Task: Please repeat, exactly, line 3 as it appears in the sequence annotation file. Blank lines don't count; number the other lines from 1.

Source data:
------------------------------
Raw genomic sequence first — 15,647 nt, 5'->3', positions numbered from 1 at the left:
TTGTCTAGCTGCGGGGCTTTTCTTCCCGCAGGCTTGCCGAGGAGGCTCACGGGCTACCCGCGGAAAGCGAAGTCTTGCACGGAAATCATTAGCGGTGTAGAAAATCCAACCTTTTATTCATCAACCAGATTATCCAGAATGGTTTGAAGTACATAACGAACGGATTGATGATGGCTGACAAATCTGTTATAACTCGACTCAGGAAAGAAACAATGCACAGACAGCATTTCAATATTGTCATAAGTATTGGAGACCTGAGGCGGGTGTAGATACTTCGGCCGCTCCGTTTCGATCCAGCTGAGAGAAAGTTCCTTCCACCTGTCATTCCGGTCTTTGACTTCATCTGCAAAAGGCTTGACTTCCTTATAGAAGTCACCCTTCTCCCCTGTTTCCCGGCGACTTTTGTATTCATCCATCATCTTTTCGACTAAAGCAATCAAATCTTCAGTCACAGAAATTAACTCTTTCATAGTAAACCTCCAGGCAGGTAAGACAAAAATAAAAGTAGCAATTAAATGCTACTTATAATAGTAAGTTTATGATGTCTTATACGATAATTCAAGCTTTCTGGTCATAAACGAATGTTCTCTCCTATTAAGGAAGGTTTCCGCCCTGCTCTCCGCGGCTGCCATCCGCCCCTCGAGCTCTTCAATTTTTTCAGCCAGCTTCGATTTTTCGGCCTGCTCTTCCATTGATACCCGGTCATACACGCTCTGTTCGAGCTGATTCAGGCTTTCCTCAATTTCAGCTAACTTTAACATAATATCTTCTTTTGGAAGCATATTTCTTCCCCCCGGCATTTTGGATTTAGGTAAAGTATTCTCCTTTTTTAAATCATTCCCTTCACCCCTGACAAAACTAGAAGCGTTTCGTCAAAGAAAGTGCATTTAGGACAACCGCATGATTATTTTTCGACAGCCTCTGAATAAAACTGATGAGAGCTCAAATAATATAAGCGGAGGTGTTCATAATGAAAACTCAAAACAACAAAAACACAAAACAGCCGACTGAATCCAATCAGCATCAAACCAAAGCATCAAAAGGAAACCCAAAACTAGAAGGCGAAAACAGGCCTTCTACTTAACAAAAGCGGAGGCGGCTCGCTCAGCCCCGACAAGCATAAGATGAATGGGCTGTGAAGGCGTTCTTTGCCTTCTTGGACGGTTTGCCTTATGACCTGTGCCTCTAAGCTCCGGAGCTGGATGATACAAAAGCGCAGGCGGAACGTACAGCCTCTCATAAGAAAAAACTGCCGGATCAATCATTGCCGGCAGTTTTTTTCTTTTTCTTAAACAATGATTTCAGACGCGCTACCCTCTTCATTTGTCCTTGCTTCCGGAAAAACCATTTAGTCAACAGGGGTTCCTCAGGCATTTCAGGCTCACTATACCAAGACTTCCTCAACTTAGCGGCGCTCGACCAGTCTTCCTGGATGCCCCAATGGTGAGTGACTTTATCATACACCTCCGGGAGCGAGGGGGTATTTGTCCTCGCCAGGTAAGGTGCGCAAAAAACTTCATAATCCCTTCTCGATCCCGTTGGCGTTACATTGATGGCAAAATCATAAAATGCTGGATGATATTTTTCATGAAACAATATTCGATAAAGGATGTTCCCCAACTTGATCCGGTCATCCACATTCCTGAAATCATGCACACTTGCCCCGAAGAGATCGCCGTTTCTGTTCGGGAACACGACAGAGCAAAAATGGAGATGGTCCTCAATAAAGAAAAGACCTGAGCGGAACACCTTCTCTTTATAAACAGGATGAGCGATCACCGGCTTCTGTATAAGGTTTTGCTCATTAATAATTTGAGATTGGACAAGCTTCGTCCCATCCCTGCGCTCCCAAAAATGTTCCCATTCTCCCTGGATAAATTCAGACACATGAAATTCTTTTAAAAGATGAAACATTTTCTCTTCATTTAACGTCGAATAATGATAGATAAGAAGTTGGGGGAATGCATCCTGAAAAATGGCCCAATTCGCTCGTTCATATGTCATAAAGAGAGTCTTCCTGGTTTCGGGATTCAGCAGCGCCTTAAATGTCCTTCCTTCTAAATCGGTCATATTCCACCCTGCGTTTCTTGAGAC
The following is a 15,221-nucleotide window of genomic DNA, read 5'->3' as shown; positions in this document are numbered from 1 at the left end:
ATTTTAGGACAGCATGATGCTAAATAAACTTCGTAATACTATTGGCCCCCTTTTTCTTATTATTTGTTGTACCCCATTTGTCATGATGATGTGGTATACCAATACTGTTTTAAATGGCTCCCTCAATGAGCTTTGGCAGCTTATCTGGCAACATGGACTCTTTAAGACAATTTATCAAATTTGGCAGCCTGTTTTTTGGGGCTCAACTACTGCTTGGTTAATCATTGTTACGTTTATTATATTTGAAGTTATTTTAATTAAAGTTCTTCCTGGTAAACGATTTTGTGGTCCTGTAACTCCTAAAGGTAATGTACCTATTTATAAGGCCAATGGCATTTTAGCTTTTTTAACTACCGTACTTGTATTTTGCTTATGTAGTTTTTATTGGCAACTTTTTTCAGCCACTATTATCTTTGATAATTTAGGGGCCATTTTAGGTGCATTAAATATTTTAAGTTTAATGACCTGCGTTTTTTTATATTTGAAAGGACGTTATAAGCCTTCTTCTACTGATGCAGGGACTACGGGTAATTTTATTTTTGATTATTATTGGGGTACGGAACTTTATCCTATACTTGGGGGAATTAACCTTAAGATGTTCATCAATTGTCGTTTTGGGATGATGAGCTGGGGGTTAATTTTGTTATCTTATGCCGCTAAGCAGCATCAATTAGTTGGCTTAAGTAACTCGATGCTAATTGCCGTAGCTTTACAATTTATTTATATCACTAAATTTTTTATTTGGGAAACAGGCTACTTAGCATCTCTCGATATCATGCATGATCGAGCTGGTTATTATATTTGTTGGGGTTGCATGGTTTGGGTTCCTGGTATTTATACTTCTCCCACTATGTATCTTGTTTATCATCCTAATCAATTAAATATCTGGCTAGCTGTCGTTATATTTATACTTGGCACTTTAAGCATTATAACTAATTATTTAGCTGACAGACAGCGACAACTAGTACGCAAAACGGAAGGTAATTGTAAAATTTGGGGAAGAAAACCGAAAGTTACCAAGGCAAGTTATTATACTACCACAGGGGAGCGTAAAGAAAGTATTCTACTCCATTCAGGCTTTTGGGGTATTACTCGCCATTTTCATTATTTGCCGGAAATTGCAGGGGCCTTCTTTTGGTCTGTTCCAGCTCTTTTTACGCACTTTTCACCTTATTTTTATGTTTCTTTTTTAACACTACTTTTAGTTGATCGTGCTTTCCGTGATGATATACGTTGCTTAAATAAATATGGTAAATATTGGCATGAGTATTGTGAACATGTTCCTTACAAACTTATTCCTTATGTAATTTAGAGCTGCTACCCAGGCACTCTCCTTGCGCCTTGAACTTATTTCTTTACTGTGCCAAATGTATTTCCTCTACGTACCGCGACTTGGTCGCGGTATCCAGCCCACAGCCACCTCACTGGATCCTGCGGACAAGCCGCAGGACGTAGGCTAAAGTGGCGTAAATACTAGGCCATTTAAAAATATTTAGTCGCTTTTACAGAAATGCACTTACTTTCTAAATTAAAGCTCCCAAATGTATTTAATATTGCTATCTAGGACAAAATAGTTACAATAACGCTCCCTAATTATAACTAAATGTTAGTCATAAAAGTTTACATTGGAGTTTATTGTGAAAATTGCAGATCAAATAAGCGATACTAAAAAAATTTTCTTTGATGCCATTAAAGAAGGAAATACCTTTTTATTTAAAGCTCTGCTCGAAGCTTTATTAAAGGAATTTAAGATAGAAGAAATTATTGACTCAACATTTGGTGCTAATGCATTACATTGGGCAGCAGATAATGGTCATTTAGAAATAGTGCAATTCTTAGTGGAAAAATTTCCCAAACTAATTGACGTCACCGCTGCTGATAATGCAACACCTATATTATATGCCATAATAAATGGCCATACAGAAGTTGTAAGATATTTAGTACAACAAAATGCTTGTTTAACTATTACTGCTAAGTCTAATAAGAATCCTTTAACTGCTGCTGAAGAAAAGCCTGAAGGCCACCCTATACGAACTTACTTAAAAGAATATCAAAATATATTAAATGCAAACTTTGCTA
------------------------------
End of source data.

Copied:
The following is a 15,221-nucleotide window of genomic DNA, read 5'->3' as shown; positions in this document are numbered from 1 at the left end: